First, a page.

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No room left for a KBO legend

Dustin Nippert is out as clubs seek cheaper and younger pitchers

Nov 30,2018
Dustin Nippert of the KT Wiz reacts after allowing a home run during a game against the Doosan Bears at KT Wiz Park on July 11. [YONHAP]
Korea’s top baseball clubs appear to have changed their strategy when it comes to recruiting foreign players this season. Rather than expensive big names, KBO teams appear to be on the lookout for potential.

William Cuevas of the Boston Red Sox pitches against the New York Mets at Fenway Park on Sep. 14. [GETTY IMAGES/YONHAP]
The KT Wiz filled their quota for foreign pitchers on Thursday by signing pitcher William Cuevas. Cuevas signed a one-year deal at $670,000, joining Raul Alcantara on the Wiz’s roster. The Suwon-based team is allowed to recruit one more foreigner, but he has to be a position player.

Despite signing with the Boston Red Sox in 2008, it wasn’t until 2016 that Cuevas made his major league debut. Throughout 10 seasons in the minors, Cuevas picked up 58 wins and 56 losses with a 3.74 ERA in 209 games.

Cuevas has played in 13 major league games with the Red Sox and nine of them were in the 2018 seasons. Throughout the season, Cuevas had a 7.41 ERA with two losses.

As each KBO team is allowed a maximum of two foreign pitchers and one position player, the Wiz has released both its foreign pitchers - Dustin Nippert and Ryan Feierabend.

Although Nippert can play for a different club, chances are unlikely.

Having joined the KBO in 2011 with the Doosan Bears, Nippert is the oldest active foreign player in the league. As the most successful foreign player in KBO history, Nippert became something of a legend in Seoul, becoming one of the most successful pitchers in the league for six years.

Nippert picked up double-digit wins each season with the exception of 2015. During 2015, Nippert failed to live up to his $1.5 million paycheck. He played in just 20 games, winning six and losing five. His salary fell to $1.2 million in 2016.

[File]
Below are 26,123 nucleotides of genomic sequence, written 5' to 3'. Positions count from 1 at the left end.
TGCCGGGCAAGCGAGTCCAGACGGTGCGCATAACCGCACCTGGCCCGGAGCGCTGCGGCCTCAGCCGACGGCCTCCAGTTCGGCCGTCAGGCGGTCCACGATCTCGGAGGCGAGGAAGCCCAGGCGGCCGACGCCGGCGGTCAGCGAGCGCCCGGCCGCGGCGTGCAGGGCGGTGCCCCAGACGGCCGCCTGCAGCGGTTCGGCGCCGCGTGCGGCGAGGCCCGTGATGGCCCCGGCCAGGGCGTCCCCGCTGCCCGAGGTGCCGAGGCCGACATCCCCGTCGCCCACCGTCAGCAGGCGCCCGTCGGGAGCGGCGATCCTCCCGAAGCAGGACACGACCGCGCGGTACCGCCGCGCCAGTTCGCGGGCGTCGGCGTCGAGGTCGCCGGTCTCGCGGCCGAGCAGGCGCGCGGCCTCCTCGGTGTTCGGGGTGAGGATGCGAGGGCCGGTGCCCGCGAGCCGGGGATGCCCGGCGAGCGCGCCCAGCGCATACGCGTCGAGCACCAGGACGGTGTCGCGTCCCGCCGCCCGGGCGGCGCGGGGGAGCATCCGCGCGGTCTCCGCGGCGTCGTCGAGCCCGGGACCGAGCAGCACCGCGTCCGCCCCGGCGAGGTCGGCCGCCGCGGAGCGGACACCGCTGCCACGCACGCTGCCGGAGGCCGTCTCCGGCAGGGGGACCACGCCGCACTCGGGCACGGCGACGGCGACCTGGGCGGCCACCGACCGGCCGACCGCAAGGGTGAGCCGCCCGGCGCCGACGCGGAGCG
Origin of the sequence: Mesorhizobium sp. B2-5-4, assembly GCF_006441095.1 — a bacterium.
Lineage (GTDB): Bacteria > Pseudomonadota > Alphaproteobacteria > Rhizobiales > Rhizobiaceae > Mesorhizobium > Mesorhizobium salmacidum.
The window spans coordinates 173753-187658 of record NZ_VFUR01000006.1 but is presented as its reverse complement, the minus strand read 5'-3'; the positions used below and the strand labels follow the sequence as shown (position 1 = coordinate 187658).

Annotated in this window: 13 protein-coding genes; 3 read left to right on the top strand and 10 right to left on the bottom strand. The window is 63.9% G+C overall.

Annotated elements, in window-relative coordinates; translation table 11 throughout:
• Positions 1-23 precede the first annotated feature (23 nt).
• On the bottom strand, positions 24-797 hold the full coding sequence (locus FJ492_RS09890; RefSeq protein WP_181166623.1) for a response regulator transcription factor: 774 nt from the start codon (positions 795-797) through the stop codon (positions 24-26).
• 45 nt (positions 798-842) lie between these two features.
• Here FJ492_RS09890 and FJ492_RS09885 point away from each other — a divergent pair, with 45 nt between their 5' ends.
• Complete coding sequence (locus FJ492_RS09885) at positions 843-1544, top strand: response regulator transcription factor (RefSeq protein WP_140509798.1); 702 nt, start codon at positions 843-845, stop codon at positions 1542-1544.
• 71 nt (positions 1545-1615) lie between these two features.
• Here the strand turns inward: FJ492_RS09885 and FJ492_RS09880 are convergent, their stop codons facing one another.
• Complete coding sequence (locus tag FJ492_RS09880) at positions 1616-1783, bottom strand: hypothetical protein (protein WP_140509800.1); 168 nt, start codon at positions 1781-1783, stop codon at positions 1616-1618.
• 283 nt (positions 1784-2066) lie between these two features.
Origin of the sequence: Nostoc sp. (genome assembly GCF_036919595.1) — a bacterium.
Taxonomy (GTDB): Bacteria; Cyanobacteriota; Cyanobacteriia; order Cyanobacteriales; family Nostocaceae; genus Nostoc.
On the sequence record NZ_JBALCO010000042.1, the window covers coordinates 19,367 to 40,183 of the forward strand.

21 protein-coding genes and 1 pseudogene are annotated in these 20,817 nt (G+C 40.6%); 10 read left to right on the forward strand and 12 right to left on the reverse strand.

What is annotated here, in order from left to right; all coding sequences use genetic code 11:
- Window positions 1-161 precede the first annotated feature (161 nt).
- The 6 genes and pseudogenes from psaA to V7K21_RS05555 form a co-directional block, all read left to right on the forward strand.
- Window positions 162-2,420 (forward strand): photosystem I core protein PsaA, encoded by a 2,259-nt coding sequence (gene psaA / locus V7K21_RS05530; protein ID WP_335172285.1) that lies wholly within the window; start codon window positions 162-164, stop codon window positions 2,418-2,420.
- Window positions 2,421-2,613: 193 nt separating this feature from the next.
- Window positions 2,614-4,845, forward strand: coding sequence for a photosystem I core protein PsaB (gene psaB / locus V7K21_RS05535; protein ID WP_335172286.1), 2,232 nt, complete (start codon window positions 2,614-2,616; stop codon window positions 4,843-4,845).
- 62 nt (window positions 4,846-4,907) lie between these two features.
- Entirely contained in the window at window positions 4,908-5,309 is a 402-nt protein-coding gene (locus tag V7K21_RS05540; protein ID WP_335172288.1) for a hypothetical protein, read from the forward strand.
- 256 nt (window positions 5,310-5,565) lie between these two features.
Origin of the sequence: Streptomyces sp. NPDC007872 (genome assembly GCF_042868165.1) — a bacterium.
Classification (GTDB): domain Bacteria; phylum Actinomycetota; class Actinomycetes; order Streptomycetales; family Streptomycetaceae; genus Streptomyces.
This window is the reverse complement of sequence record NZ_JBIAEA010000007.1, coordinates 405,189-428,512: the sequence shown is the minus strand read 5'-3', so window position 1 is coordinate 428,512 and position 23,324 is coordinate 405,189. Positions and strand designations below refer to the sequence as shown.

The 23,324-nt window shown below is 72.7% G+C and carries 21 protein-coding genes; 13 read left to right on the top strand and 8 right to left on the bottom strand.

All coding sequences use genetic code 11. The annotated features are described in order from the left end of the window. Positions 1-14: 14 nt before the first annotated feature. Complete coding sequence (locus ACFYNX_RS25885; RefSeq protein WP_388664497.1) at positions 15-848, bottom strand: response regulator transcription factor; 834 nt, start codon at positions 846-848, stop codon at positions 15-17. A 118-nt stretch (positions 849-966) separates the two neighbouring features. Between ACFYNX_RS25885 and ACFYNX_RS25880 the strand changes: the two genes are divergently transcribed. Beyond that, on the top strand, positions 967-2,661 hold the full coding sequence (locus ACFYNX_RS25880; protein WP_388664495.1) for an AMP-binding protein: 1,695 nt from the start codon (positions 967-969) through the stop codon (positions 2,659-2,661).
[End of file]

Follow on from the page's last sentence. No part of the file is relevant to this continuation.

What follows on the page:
After the disappointing 2015 season, Nippert returned with a vengeance in 2016. Pitching in 167 and two-third innings, the American pitcher had 22 wins, more than any other pitcher in the league, and only lost three games. An impressive 2016 season allowed Nippert to win the KBO’s Golden Glove award and his contract to skyrocket in the 2017 season to $2.1 million. Injury-plagued and with issues outside the stadium, Nippert struggled to live up to potential once again, finishing the season with an ERA of 4.06, picking up 14 wins and eight losses.

Due to a disappointing season, Nippert parted ways with the Bears and signed a one-year contract with the Wiz at $1 million. As Nippert was already considered old, his contract with the Wiz decreased significantly, more than half of his previous season with the Bears.

Sticking around for one more year not only gave Nippert another million dollars, but he also rewrote KBO history once again. By picking up eight wins and eight losses in 29 games with a 4.25 ERA, Nippert became the first-ever foreign pitcher to pick up 100 career wins in the KBO. He has since extended that record to 102.

Although long considered a legend in the KBO - at Jamsil, they called him the Jesus of Seoul - Nippert’s days there are likely over. Heading into his late-30s, plagued by minor injuries and with constantly worsening stats, the aging pitcher is unlikely to be picked up by another team in Korea.

Nippert missed out on some of the Wiz’s spring training due to shoulder pain. Then, at the beginning of August, he was briefly excluded from the Wiz’s entry so he could rest.

Not only that, the league’s new spending regulations for foreign players have suddenly priced a lot of existing players out of the market. The new regulations, which forbid a team from paying more than $1 million for a player, do not apply to existing players, many of whom are already paid over the limit. KBO teams are left with the option of paying an existing player at higher rates or bringing someone new in at a reduced rate.

The Wiz isn’t the only team to part ways with its veteran foreign pitchers. The Heroes have also released Eric Hacker. Hacker signed with the Heroes mid-season after Esmil Rogers was released due to a finger injury. Although he had a 5.20 ERA, Hacker still helped the Heroes to the playoffs by picking up five wins and three losses. Once the season ended, the Heroes signed 29-year-old left hander Eric Jokisch instead, while retaining its two other foreign players.

Most recently, the Samsung Lions signed right handed pitcher Deck McGuire at $600,000 on Thursday afternoon. By signing McGuire, the Lions parted ways with two former foreign pitchers - Tim Adleman and Lisalverto Bonilla.

BY BAE JUNG-HYUNE, KANG YOO-RIM [kang.yoorim@joongang.co.kr]


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